The sitting easel

This is how I made my sitting easel. It had to be light and hold any size support panel. 
32" high, 22" open wide, 26" deep.

The wood is 1/4 " plywood, held together at the back with a heavy cloth glued to both halves while the pieces were closed together in their traveling position. When opened a cord is in place holding the panels the same distance apart as the shelf is wide, xx inches. On the outside is another 1/4" x 1" board glued at a diagonal, this gives rigidity to the easel. The shelf is cut after the open distance is decided on. Cut 3 inches off the back of the shelf so it closes flat. The shelf is held in place with a cloth hinge glued on both the top and bottom of the shelf. Glue the top hinge on first, fold it up and add the second cloth hinge. Use an alphtic resin woodworkers glue, the yellow kind not the white.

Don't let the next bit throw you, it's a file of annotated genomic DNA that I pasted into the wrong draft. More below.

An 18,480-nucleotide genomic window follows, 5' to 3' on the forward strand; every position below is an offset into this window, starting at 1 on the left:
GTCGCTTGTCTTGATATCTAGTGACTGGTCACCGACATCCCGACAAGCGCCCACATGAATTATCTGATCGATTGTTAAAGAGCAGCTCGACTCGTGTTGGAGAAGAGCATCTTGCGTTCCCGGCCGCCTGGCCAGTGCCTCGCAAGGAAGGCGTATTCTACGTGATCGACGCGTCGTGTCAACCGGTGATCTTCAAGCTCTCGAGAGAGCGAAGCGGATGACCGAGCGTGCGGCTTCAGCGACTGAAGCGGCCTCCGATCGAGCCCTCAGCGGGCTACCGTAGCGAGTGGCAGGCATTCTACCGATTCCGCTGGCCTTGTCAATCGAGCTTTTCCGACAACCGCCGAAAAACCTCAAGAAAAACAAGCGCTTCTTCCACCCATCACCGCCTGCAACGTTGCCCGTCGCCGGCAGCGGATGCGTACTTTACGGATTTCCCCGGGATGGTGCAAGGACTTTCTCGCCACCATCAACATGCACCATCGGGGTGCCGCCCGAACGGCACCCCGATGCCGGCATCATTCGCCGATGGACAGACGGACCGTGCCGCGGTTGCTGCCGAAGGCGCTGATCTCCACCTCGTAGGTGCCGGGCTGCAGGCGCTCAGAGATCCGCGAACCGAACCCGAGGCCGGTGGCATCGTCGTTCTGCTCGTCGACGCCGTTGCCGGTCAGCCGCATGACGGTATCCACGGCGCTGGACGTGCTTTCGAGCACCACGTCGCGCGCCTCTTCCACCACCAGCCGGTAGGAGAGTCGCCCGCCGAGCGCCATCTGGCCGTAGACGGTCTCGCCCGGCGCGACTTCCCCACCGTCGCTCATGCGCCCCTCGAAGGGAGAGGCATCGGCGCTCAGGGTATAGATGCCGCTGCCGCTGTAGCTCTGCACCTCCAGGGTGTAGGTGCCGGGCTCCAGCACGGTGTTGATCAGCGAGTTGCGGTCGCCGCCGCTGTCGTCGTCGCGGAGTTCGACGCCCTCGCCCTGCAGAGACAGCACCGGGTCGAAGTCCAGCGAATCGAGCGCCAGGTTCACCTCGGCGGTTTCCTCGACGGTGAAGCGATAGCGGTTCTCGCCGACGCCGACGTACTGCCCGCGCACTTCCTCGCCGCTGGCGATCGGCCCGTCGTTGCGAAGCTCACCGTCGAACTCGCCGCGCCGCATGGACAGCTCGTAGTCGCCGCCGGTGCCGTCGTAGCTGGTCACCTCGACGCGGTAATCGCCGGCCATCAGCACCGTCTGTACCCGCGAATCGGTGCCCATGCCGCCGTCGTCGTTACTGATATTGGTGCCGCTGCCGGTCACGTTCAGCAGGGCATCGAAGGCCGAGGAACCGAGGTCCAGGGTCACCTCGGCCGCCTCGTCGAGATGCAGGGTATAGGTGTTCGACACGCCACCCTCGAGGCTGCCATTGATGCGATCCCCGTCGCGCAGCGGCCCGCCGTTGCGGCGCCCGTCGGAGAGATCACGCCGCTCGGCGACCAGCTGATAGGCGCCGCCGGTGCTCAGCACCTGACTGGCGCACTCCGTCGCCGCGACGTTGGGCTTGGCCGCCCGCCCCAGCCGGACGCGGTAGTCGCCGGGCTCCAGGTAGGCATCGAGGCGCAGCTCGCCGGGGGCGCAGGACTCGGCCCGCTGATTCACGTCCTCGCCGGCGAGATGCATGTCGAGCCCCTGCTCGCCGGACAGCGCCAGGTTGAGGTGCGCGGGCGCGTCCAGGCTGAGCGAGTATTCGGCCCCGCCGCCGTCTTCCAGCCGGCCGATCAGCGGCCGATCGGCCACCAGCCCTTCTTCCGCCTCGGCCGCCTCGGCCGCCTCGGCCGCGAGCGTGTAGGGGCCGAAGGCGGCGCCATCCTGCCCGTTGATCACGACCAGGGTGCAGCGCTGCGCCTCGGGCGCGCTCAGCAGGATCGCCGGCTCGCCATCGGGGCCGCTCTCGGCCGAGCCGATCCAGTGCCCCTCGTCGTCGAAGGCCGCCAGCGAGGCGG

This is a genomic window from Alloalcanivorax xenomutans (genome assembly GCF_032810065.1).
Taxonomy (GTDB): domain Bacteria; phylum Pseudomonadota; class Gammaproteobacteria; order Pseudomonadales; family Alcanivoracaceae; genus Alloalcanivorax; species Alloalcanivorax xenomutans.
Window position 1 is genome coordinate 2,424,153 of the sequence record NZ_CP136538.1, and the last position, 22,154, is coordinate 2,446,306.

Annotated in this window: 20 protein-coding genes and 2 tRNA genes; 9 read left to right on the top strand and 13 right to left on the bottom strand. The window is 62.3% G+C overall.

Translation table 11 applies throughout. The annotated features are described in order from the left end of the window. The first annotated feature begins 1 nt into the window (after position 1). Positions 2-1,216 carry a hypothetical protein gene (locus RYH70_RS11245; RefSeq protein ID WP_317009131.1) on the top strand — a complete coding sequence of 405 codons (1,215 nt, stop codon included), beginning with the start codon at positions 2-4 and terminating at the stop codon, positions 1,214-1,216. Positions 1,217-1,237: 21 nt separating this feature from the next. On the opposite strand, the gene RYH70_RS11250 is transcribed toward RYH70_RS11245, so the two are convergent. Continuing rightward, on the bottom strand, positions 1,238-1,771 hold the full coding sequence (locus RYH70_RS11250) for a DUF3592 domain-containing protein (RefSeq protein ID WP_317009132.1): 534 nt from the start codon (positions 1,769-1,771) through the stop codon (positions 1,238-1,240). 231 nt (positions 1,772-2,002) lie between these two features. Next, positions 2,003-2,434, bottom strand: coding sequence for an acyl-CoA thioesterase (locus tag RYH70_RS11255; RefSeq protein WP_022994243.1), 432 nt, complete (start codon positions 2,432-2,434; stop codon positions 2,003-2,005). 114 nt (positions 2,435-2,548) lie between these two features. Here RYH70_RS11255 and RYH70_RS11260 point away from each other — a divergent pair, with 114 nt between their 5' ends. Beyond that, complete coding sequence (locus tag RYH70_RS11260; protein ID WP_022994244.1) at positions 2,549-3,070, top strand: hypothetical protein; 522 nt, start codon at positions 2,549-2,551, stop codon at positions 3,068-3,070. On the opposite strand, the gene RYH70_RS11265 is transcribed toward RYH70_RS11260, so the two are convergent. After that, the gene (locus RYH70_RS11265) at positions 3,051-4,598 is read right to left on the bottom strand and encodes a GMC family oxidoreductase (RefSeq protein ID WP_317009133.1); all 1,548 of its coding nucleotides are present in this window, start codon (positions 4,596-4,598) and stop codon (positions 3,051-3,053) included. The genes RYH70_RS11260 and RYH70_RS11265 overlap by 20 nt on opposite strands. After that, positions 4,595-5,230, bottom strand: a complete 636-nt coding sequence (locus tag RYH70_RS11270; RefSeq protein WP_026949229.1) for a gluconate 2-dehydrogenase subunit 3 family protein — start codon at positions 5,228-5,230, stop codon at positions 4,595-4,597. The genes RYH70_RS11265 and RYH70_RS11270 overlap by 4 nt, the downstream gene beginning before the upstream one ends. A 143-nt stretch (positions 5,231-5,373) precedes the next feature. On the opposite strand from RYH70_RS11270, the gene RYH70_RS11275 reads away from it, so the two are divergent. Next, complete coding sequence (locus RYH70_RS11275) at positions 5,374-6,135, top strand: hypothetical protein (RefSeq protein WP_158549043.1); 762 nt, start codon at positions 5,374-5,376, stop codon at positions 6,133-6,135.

To cut the notches in the side panels start with a curve that's radius is centered at the location of your eyes while you are sitting in your permanent location chair. Make notches for each size support panel or stretched canvas. Any where on the curve should hold the support so the top and bottom are equal distances from your eyes. Plan to paint your selected scene directly above your canvas.

Here is the oldest picture of the easel I have, probably 1990.
Notice how the umbrella is held at the rear inside the easel. I pound a 3' long re-bar into the ground to anchor it.
Often that re-bar stays there over the days it may take to finish the painting.

This is a few years later, 1999 with salt and pepper hair. Today, 2013, it's white. But the easel and the paint box look the same.

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